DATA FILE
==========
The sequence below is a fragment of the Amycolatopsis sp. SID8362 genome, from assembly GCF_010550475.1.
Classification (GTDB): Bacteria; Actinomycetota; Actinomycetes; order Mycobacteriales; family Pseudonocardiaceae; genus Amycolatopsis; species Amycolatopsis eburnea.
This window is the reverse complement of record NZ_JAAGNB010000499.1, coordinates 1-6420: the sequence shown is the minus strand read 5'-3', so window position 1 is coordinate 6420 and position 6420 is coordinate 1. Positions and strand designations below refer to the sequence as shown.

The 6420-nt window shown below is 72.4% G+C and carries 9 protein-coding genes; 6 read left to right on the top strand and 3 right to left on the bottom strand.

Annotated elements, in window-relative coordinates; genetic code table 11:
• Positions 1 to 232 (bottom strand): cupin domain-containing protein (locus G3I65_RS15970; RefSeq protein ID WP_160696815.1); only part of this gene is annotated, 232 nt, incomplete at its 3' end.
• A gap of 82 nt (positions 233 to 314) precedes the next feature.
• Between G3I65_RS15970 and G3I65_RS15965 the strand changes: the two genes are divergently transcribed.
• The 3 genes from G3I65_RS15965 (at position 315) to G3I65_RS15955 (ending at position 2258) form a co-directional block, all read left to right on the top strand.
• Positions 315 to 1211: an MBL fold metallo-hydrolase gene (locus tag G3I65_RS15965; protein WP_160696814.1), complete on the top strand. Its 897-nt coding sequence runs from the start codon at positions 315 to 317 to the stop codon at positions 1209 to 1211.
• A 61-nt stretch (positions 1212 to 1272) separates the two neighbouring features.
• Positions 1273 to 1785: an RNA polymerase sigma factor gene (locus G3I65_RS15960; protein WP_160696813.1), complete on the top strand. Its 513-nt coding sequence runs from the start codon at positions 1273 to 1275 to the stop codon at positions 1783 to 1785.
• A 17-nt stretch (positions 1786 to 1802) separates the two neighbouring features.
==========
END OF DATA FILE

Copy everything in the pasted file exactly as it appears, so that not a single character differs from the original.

The sequence below is a fragment of the Amycolatopsis sp. SID8362 genome, from assembly GCF_010550475.1.
Classification (GTDB): Bacteria; Actinomycetota; Actinomycetes; order Mycobacteriales; family Pseudonocardiaceae; genus Amycolatopsis; species Amycolatopsis eburnea.
This window is the reverse complement of record NZ_JAAGNB010000499.1, coordinates 1-6420: the sequence shown is the minus strand read 5'-3', so window position 1 is coordinate 6420 and position 6420 is coordinate 1. Positions and strand designations below refer to the sequence as shown.

The 6420-nt window shown below is 72.4% G+C and carries 9 protein-coding genes; 6 read left to right on the top strand and 3 right to left on the bottom strand.

Annotated elements, in window-relative coordinates; genetic code table 11:
• Positions 1 to 232 (bottom strand): cupin domain-containing protein (locus G3I65_RS15970; RefSeq protein ID WP_160696815.1); only part of this gene is annotated, 232 nt, incomplete at its 3' end.
• A gap of 82 nt (positions 233 to 314) precedes the next feature.
• Between G3I65_RS15970 and G3I65_RS15965 the strand changes: the two genes are divergently transcribed.
• The 3 genes from G3I65_RS15965 (at position 315) to G3I65_RS15955 (ending at position 2258) form a co-directional block, all read left to right on the top strand.
• Positions 315 to 1211: an MBL fold metallo-hydrolase gene (locus tag G3I65_RS15965; protein WP_160696814.1), complete on the top strand. Its 897-nt coding sequence runs from the start codon at positions 315 to 317 to the stop codon at positions 1209 to 1211.
• A 61-nt stretch (positions 1212 to 1272) separates the two neighbouring features.
• Positions 1273 to 1785: an RNA polymerase sigma factor gene (locus G3I65_RS15960; protein WP_160696813.1), complete on the top strand. Its 513-nt coding sequence runs from the start codon at positions 1273 to 1275 to the stop codon at positions 1783 to 1785.
• A 17-nt stretch (positions 1786 to 1802) separates the two neighbouring features.